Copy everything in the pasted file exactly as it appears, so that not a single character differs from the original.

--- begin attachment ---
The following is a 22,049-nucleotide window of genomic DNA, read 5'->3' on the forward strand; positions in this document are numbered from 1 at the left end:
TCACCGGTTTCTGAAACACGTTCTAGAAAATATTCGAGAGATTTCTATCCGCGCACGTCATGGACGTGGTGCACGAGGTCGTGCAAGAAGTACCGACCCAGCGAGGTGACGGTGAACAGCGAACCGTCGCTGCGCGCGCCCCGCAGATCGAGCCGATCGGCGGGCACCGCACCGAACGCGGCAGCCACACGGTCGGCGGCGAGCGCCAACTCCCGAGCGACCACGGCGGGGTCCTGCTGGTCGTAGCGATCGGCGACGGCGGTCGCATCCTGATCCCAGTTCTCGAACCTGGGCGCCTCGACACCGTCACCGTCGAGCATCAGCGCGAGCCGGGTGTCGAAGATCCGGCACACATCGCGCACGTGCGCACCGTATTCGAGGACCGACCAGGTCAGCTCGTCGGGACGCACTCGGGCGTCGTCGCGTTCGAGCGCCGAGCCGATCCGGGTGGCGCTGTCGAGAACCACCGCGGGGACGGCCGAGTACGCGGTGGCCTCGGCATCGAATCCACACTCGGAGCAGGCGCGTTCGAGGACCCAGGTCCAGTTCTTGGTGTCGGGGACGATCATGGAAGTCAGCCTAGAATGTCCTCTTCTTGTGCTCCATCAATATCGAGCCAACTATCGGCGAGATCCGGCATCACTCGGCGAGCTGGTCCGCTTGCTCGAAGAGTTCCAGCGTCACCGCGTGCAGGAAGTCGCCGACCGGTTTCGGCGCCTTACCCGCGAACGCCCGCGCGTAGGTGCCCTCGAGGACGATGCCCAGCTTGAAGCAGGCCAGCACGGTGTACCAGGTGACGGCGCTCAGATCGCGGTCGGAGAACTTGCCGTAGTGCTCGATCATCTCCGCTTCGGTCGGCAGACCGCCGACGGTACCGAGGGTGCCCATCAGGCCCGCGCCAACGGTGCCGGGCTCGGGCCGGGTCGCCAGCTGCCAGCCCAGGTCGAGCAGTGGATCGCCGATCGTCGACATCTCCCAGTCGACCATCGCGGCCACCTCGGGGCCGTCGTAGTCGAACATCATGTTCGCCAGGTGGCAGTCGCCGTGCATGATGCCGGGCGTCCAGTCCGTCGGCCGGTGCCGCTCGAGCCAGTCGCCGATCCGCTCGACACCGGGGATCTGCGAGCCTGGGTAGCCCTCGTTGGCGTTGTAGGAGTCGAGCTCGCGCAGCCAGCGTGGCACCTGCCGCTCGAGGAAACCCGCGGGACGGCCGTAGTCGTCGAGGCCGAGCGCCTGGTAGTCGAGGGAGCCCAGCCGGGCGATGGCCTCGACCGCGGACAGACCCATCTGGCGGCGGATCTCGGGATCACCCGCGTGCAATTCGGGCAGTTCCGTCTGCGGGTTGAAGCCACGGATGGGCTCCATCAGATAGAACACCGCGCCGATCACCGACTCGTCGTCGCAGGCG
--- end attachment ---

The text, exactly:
The following is a 22,049-nucleotide window of genomic DNA, read 5'->3' on the forward strand; positions in this document are numbered from 1 at the left end:
TCACCGGTTTCTGAAACACGTTCTAGAAAATATTCGAGAGATTTCTATCCGCGCACGTCATGGACGTGGTGCACGAGGTCGTGCAAGAAGTACCGACCCAGCGAGGTGACGGTGAACAGCGAACCGTCGCTGCGCGCGCCCCGCAGATCGAGCCGATCGGCGGGCACCGCACCGAACGCGGCAGCCACACGGTCGGCGGCGAGCGCCAACTCCCGAGCGACCACGGCGGGGTCCTGCTGGTCGTAGCGATCGGCGACGGCGGTCGCATCCTGATCCCAGTTCTCGAACCTGGGCGCCTCGACACCGTCACCGTCGAGCATCAGCGCGAGCCGGGTGTCGAAGATCCGGCACACATCGCGCACGTGCGCACCGTATTCGAGGACCGACCAGGTCAGCTCGTCGGGACGCACTCGGGCGTCGTCGCGTTCGAGCGCCGAGCCGATCCGGGTGGCGCTGTCGAGAACCACCGCGGGGACGGCCGAGTACGCGGTGGCCTCGGCATCGAATCCACACTCGGAGCAGGCGCGTTCGAGGACCCAGGTCCAGTTCTTGGTGTCGGGGACGATCATGGAAGTCAGCCTAGAATGTCCTCTTCTTGTGCTCCATCAATATCGAGCCAACTATCGGCGAGATCCGGCATCACTCGGCGAGCTGGTCCGCTTGCTCGAAGAGTTCCAGCGTCACCGCGTGCAGGAAGTCGCCGACCGGTTTCGGCGCCTTACCCGCGAACGCCCGCGCGTAGGTGCCCTCGAGGACGATGCCCAGCTTGAAGCAGGCCAGCACGGTGTACCAGGTGACGGCGCTCAGATCGCGGTCGGAGAACTTGCCGTAGTGCTCGATCATCTCCGCTTCGGTCGGCAGACCGCCGACGGTACCGAGGGTGCCCATCAGGCCCGCGCCAACGGTGCCGGGCTCGGGCCGGGTCGCCAGCTGCCAGCCCAGGTCGAGCAGTGGATCGCCGATCGTCGACATCTCCCAGTCGACCATCGCGGCCACCTCGGGGCCGTCGTAGTCGAACATCATGTTCGCCAGGTGGCAGTCGCCGTGCATGATGCCGGGCGTCCAGTCCGTCGGCCGGTGCCGCTCGAGCCAGTCGCCGATCCGCTCGACACCGGGGATCTGCGAGCCTGGGTAGCCCTCGTTGGCGTTGTAGGAGTCGAGCTCGCGCAGCCAGCGTGGCACCTGCCGCTCGAGGAAACCCGCGGGACGGCCGTAGTCGTCGAGGCCGAGCGCCTGGTAGTCGAGGGAGCCCAGCCGGGCGATGGCCTCGACCGCGGACAGACCCATCTGGCGGCGGATCTCGGGATCACCCGCGTGCAATTCGGGCAGTTCCGTCTGCGGGTTGAAGCCACGGATGGGCTCCATCAGATAGAACACCGCGCCGATCACCGACTCGTCGTCGCAGGCG